For these reasons, in one embodiment of the invention, the ophthalmoscope further comprises:

archive means for storing colour representations of the selected portion of a healthy patient's eye which are produced by the ophthalmoscope; and

analysis means for analysing a current colour representation with one or more colour representations stored in said archive means to identify differences therebetween.

Thus, by having an analysis means, the colour representation can have digital image processing techniques applied thereto enabling improved manipulation of what is effectively a colour image of the selected portion. By using colour representations from the ophthalmoscope of the present invention, the colour representations are already in electronic form for analysis. Thus, the problem of optical aberration errors associated with computer analysis of fungus camera photographs is not present. Moreover, by having colour representations of the selected portion, the advantageous differentiation of objects based on colour is maintained.

Examples of the present invention will now be described with reference to the accompanying drawings, in which:

FIG. 1 illustrates an ophthalmoscope embodying the present invention;

FIG. 2 illustrates in schematic form a control circuit of a first embodiment for operating the ophthalmoscope.

FIG. 3 illustrates in schematic from a control circuit of a second embodiment for operating the ophthalmoscope; and

FIG. 4 illustrates an apparatus for combining three separate laser sources.

FIG. 1 illustrates an ophthalmoscope 1 embodying the present invention. The ophthalmoscope has a laser beam means, in the form of a multiple laser source beam 2, comprising three separate laser beam sources, one capable of producing a beam of red laser light (670 nm wavelength), one capable of producing a beam of green laser light (540 nm wavelength) and one capable of producing a beam of blue laser light (488 nm wavelength) with the three sources being operated to produce only one beam at any particular time.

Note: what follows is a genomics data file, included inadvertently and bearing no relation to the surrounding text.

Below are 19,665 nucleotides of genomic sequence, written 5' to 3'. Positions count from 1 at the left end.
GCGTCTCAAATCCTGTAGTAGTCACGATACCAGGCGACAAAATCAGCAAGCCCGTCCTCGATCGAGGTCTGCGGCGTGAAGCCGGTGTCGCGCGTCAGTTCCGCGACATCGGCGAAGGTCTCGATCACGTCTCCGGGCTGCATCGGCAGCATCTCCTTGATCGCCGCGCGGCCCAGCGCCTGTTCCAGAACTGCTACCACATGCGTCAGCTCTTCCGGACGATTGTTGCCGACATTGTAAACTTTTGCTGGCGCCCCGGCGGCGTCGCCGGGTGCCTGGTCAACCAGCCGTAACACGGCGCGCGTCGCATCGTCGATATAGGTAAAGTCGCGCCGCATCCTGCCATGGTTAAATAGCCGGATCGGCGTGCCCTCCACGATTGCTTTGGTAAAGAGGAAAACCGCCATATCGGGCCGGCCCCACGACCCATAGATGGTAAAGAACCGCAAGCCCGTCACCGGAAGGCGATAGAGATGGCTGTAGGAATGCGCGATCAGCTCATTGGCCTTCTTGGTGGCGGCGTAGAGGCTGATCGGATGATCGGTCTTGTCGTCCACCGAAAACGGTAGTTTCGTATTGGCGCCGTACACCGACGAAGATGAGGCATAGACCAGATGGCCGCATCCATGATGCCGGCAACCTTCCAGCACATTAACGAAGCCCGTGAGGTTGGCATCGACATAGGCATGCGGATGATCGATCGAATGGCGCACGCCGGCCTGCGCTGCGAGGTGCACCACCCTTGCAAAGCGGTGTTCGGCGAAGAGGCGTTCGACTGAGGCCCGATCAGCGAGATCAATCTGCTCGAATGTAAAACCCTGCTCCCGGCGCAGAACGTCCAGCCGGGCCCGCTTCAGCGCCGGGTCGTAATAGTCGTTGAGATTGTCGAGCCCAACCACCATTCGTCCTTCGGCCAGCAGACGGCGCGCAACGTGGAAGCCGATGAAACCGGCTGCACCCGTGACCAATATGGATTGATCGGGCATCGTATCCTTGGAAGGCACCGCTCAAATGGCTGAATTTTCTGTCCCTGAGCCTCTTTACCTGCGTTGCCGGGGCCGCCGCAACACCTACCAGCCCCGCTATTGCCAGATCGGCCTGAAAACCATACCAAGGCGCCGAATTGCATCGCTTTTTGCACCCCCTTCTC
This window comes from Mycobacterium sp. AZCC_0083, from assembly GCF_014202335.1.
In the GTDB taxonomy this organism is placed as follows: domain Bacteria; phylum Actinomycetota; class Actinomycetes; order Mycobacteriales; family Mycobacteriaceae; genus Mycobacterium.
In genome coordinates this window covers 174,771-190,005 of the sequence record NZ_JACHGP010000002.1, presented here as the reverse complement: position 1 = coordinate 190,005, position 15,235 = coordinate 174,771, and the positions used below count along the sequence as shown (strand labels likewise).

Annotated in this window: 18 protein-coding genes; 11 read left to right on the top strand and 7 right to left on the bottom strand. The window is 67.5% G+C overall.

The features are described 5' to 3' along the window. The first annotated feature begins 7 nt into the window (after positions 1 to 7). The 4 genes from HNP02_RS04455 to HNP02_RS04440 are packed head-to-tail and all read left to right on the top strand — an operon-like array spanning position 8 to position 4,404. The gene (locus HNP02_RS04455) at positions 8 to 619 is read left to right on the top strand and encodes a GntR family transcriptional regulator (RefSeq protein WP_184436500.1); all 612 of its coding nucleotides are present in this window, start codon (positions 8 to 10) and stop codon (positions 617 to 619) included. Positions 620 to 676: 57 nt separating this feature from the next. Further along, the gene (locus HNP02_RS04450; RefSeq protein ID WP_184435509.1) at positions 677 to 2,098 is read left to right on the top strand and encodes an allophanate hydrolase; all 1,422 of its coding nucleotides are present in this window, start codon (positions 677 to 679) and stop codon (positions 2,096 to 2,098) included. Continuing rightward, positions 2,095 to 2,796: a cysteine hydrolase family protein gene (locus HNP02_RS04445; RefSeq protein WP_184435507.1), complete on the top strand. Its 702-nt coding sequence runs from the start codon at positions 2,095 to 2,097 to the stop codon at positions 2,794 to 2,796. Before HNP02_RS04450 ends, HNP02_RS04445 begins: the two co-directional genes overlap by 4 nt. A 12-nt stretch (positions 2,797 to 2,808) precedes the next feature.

The scanning laser ophthalmoscope can accept only one laser beam in its optical axis. The three lasers LR, LG, LB are combined in the following way as shown in FIG. 4. The red laser beam R and the green laser beam G are first "added" using an optical beam adder 60. The resulting R-G beam is added to the blue laser beam B using another beam adder. The resulting R-G-B laser beam contains all the three wavelengths but at any single time (for a duration of one third of the total sampling period) only one laser beam is activated and the other two are disabled.

An optical system directs an emitted laser light beam pulse to a patient's eye 10 where it is incident at a point 11 on the fundus. The laser light beam enters the optical system through a lens 3, which is movable so that the laser light beam can be focused at the point 11, and is then reflected by a mirror 4 to pass through an aperture 5 in a mirror 6. The mirror 6 functions to split light from the laser beam source 2 from light reflected from the fundus.

The optical system further comprises a rotating polygon mirror 7 to reflect the laser light beam that is passing through aperture 5 on towards a mirror 8 as a line scan in a horizontal axis of the eye 10. The mirror 8 reflects and focuses the laser light beam at a point on a mirror 9. The mirror 9 is electrically movable so as to vary the reflection angle to product a scan in a vertical axis of the eye 10. The laser light beam is reflected by the mirror 9 to a mirror 12 which focuses the laser light beam onto the point 11. The focused laser light beam preferably has a diameter of 10 μm. Thus, the optical system directs the laser light beams to scan a selected portion of the patient's eye.

Light reflected from the point 11 emerges from the eye through a larger exit aperture than when incident and travels back along the same path and is de-scanned by the mirrors 9 and 7. The reflected light is then reflected by mirror 6 towards a lens 13 which focuses the reflected light onto a detector 14 located behind an aperture 15. The detector preferably takes the form of an avalanche photo-detector.

Thus, the optical system also directs at least a portion of the light reflected from the point 11 to be incident on the detector 14.

As shown in FIG. 2, in a first embodiment a control circuit 16 (identified in FIG. 1) comprises a microprocessor 37 which is connected by a line 31 to operate a motor 17 driving the polygon mirror 7 and by a line 32 to operate a motor 18 driving the mirror 9. The functional links between these motors and their respective mirrors are shown by a dot and dash line in FIG. 1. The microprocessor 37 is also connected to operate the laser beam source 2 and to operate the detector 14 as described below.